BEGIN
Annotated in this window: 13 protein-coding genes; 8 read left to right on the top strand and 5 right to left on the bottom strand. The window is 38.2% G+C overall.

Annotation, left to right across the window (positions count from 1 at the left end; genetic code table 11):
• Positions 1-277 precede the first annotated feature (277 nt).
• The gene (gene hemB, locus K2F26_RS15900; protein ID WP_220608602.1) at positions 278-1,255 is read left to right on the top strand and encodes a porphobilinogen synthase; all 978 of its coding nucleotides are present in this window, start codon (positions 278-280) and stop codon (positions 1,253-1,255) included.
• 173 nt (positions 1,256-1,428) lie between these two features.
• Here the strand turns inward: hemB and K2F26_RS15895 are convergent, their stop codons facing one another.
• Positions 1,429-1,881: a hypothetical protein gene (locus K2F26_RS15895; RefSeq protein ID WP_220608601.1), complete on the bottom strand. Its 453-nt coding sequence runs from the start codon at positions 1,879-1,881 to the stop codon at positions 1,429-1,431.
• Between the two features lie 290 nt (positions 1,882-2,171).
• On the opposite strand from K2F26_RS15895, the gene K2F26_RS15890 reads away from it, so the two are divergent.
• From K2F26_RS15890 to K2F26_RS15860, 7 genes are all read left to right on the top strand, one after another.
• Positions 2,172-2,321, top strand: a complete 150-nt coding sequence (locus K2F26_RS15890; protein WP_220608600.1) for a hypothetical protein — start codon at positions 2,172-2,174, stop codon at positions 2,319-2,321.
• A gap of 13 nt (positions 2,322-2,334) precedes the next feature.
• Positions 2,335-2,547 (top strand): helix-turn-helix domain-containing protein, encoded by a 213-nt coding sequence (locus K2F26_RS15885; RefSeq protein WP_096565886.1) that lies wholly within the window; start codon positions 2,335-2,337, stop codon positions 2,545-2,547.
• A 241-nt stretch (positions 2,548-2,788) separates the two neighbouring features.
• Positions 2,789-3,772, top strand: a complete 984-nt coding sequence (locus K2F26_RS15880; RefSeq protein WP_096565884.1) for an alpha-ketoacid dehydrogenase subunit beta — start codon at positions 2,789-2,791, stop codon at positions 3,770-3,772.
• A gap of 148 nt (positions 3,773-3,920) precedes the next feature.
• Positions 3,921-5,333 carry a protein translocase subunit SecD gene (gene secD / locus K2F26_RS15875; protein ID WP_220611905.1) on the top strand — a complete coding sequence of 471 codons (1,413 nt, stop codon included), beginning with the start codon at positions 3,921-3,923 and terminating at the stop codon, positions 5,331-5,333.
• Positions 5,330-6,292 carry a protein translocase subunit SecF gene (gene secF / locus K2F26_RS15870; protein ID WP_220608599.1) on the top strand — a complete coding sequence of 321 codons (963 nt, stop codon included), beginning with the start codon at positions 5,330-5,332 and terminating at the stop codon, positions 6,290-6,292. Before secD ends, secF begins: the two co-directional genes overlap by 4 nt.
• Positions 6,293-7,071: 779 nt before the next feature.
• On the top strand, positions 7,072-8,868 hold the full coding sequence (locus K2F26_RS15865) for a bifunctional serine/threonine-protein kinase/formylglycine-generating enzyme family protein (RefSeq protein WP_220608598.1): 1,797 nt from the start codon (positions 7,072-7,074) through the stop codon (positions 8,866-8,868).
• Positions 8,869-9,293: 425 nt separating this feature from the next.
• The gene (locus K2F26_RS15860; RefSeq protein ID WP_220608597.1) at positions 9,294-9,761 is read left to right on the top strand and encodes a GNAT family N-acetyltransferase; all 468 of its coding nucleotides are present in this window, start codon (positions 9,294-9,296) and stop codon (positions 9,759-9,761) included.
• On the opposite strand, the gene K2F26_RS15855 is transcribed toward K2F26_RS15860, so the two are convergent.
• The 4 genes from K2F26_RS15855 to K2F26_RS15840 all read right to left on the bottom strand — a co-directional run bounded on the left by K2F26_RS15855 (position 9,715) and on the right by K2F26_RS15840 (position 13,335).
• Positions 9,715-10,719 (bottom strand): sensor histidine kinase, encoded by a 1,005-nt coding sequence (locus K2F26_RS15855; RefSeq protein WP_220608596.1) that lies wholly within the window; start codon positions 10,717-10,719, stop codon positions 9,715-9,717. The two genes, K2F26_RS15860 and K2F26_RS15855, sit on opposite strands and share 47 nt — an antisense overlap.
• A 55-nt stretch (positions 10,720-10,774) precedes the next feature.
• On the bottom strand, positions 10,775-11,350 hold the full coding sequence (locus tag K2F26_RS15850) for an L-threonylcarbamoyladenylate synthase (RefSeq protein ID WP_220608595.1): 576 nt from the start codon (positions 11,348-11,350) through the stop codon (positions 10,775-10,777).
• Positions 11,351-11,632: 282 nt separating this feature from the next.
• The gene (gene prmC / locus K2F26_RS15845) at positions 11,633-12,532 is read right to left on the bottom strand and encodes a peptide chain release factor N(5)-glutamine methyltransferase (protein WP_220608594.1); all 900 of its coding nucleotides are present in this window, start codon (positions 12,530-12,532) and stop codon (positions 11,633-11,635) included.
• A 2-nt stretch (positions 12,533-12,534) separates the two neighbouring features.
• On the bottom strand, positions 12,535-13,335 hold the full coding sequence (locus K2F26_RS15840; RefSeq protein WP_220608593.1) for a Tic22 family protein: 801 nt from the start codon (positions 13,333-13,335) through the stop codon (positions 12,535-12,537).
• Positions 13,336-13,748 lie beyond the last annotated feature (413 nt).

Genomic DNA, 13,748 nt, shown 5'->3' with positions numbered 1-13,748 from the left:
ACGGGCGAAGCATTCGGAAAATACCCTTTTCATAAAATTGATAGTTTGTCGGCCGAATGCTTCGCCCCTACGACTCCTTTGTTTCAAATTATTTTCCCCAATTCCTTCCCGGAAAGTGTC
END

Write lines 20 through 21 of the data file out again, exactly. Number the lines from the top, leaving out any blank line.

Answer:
• On the top strand, positions 7,072-8,868 hold the full coding sequence (locus K2F26_RS15865) for a bifunctional serine/threonine-protein kinase/formylglycine-generating enzyme family protein (RefSeq protein WP_220608598.1): 1,797 nt from the start codon (positions 7,072-7,074) through the stop codon (positions 8,866-8,868).
• Positions 8,869-9,293: 425 nt separating this feature from the next.